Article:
Wool carder bees in the genus Anthidium are a beneficial pollinator that may be less familiar to pollinator-promoters than honeybees or bumblebees, but they are well-worth knowing!
This little bee is full of determination. Female wool carder bees collect wooly material to line their nests. To do this, she uses her mandibles to scrape fuzzy trichomes from pubescent leaves, especially lambs ear. This scraping motion is reminiscent of a time when wool would be combed or "carded" to straighten the fibers. While she toils away collecting soft, fuzzy things for her baby bees (adorable? I think so), the male wool carder is aggressively defending his food resources and mating territory (usually hovering over a patch of lambs ear). Male Anthidium bees are larger than females and he uses this heft to bump and body slam other insects that get too close to his territory, but remember- male bees can't sting. This behavior has made wool carder bees somewhat notorious, but they are just pollinators doing what pollinators do.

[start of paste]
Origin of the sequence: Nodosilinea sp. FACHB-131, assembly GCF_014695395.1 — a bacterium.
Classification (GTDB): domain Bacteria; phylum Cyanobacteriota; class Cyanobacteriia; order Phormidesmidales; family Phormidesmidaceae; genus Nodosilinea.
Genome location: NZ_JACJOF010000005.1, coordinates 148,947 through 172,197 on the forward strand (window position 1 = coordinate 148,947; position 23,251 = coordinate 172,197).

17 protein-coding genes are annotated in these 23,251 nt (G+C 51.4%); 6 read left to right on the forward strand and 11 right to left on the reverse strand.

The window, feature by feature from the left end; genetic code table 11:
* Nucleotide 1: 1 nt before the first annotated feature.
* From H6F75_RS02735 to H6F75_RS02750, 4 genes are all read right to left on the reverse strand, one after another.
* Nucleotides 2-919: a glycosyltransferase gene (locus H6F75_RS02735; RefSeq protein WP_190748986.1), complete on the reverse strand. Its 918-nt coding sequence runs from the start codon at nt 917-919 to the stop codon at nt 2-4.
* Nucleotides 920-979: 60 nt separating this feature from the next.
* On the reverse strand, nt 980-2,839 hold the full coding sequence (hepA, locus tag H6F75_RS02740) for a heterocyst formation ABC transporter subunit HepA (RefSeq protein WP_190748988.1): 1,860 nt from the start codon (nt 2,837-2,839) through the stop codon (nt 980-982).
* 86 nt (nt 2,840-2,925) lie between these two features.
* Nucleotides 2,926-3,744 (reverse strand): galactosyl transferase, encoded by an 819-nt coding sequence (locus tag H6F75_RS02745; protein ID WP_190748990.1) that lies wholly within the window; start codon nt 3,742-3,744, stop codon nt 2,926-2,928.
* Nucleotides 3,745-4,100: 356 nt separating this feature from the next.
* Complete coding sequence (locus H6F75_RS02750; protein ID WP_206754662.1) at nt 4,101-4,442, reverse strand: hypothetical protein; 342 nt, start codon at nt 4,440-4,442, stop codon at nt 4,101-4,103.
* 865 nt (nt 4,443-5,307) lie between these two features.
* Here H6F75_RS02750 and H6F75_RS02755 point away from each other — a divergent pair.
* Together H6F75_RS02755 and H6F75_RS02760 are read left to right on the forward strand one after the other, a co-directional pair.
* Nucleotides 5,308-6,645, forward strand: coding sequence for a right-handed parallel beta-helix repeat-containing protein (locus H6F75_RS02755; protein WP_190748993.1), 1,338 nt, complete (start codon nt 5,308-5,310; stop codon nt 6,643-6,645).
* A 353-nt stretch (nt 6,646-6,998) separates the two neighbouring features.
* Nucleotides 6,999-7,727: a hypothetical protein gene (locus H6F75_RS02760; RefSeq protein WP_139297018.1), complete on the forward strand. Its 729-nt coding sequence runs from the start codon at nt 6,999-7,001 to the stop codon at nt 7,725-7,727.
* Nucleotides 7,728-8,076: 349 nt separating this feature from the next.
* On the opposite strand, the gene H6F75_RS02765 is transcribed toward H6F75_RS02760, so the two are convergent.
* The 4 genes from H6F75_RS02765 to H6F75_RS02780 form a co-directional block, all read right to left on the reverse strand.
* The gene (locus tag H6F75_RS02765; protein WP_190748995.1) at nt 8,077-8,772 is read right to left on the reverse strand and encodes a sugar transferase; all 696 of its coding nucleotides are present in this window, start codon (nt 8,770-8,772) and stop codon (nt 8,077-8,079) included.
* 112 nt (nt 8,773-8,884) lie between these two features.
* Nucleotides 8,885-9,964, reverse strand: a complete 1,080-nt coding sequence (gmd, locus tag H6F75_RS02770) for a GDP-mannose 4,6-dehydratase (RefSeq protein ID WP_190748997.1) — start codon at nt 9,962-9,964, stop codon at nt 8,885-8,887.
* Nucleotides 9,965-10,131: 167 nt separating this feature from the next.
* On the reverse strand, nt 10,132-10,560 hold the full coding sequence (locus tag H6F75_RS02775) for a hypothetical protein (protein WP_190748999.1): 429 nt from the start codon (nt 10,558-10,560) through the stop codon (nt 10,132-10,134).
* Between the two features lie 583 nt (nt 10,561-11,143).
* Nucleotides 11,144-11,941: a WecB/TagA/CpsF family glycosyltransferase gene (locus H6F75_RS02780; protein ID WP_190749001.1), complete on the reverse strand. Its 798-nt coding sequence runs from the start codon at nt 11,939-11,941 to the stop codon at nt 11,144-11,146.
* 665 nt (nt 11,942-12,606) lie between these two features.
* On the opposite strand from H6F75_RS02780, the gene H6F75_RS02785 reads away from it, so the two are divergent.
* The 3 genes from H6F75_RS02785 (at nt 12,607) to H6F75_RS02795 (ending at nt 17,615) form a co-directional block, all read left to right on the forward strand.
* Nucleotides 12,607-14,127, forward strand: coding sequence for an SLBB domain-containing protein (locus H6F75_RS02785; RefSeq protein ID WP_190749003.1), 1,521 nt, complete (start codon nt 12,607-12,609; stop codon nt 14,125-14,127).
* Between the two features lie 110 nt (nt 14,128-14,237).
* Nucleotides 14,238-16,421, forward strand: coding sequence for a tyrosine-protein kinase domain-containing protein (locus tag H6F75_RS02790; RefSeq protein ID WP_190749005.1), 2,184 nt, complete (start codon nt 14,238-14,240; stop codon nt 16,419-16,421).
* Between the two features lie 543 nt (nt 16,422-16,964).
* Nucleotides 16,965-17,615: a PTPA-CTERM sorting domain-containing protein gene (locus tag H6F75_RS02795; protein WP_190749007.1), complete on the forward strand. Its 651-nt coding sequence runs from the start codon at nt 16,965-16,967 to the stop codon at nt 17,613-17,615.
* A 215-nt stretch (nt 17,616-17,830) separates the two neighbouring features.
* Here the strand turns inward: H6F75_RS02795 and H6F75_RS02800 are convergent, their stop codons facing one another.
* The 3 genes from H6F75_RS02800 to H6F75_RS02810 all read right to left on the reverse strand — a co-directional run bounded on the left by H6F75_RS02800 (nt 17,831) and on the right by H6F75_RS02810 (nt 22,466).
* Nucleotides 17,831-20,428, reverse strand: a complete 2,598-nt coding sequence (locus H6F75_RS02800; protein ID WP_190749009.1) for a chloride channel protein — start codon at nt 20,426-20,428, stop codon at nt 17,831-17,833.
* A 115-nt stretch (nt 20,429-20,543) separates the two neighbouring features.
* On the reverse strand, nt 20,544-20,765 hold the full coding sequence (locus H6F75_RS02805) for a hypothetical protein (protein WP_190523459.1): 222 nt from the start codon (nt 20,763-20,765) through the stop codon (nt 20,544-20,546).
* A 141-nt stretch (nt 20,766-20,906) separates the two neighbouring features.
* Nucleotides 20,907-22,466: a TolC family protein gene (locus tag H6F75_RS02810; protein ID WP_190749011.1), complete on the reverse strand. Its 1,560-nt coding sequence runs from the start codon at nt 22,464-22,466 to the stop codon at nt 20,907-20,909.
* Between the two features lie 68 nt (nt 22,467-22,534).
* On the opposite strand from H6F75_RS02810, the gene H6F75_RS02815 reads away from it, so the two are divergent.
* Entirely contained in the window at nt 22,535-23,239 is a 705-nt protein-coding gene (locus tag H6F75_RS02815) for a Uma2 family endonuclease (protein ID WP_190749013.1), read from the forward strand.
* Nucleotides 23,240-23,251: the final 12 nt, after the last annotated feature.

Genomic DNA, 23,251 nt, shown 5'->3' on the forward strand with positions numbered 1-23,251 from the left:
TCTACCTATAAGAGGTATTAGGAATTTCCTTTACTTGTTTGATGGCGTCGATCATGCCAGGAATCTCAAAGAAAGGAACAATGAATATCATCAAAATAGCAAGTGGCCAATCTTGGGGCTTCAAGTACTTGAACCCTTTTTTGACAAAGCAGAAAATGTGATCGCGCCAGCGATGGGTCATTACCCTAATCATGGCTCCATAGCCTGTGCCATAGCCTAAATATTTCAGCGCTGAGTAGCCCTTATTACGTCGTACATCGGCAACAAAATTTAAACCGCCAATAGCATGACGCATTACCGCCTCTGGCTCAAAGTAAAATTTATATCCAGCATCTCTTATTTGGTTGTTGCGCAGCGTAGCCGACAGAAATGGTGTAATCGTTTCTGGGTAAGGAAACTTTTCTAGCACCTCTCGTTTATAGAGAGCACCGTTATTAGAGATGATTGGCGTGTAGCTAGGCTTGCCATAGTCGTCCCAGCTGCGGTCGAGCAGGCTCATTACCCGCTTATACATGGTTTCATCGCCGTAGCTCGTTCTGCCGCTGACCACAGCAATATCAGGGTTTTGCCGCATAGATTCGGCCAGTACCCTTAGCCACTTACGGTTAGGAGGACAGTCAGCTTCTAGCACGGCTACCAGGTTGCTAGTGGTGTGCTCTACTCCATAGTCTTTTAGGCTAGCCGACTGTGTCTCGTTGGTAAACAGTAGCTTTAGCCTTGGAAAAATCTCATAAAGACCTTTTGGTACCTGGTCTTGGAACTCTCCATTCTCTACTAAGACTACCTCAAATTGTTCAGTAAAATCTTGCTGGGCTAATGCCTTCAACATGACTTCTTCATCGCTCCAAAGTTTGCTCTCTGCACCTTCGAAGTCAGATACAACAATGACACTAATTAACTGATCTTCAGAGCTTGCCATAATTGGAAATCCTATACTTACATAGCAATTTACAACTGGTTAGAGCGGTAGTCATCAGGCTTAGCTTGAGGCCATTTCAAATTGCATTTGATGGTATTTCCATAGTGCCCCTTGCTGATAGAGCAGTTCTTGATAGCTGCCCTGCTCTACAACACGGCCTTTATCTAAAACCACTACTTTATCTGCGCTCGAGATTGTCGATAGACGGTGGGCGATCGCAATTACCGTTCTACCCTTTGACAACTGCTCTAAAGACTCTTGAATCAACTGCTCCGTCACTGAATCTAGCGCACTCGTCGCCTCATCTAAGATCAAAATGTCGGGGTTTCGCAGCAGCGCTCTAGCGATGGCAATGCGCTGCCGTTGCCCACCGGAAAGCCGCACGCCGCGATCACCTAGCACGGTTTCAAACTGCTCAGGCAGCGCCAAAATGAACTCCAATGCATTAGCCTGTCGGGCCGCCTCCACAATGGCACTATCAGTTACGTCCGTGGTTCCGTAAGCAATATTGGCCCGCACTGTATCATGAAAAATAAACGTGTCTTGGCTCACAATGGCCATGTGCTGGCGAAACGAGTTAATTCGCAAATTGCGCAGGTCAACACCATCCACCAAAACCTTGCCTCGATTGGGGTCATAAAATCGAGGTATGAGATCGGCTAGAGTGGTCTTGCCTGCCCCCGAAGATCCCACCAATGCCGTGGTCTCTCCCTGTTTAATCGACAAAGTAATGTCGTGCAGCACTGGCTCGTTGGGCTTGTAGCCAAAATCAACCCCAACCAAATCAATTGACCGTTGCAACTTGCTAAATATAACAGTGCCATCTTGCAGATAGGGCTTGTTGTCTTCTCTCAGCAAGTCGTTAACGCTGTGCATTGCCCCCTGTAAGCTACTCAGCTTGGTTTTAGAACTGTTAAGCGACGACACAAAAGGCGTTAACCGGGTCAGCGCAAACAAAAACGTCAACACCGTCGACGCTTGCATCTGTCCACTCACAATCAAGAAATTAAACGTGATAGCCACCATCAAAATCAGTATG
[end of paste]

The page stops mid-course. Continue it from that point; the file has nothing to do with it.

They are strikingly colored with stripes of black and yellow on their abdomen, and could be confused for yellow-jackets on a cursory glance. They are solitary tunnel nesters setting up house in pre-existing beetle tunnels or pithy stems. They use the fuzzy trichomes to line their nests and build dividing walls between one provisioned egg cell and the next. Unlike other tunnel nesters in the Megachiidae family, the male bees are laid in the inner-most cells of these tunnels because they are larger and require more time to develop than the female bees.
According to Wilson & Carril's The Bees in Your Backyard, there are only 4 species of Anthidium wool carder bees east of the Mississippi River.
Wilson, JS. and Carril OM. (2016). The Bees in Your Backyard. Princeton, NJ: Princeton University Press.